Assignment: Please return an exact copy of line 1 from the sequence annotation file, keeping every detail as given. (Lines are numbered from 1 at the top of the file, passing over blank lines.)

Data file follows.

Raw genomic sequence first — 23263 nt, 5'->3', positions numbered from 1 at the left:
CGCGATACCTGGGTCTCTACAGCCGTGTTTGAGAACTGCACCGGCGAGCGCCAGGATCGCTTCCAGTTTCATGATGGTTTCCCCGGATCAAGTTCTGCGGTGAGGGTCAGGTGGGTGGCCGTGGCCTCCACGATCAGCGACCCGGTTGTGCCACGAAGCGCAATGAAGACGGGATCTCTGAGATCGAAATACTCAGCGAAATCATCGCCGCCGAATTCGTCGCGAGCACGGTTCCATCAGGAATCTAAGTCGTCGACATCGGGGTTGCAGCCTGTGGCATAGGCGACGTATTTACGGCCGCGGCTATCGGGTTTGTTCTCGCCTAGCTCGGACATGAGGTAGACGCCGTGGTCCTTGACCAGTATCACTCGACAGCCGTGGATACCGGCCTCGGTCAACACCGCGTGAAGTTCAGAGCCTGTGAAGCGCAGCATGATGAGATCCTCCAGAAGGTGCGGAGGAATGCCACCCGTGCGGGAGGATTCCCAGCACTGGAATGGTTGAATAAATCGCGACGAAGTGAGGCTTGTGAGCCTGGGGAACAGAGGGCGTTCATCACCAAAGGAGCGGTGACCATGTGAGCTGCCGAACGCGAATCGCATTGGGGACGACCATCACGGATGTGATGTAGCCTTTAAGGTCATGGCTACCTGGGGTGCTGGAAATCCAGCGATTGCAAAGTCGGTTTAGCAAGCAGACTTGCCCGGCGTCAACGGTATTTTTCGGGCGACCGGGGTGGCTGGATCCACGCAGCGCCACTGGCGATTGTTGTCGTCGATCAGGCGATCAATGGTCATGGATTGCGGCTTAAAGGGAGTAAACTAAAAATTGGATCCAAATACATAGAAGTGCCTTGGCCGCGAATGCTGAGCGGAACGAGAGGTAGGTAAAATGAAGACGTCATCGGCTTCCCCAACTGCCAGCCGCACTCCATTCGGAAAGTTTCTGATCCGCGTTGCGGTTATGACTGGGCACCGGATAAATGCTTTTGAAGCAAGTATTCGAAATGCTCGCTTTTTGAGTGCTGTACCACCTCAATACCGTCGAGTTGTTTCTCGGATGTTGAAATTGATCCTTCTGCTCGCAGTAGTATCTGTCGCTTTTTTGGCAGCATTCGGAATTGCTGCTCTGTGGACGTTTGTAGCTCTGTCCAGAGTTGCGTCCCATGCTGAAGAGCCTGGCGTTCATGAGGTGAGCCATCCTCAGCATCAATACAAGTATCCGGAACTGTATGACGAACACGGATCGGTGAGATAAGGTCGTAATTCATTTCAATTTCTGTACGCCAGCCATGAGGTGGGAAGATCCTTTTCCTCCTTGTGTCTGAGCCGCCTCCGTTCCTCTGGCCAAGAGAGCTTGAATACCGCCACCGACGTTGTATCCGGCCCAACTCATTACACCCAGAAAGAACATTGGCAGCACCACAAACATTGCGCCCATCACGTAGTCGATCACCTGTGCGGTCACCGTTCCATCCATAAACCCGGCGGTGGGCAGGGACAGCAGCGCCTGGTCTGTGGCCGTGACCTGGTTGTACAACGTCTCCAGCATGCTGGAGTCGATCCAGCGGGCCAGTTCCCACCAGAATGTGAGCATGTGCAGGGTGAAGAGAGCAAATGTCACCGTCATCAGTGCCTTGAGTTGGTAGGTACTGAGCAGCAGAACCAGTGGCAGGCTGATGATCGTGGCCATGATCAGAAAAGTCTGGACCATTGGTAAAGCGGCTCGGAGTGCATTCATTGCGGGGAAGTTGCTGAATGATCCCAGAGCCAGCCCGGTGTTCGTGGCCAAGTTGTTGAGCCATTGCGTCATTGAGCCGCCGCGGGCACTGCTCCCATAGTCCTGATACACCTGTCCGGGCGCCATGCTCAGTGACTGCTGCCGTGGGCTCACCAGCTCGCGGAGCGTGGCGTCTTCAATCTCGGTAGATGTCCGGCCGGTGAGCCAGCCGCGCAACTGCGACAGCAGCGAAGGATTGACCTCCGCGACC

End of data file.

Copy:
Raw genomic sequence first — 23263 nt, 5'->3', positions numbered from 1 at the left: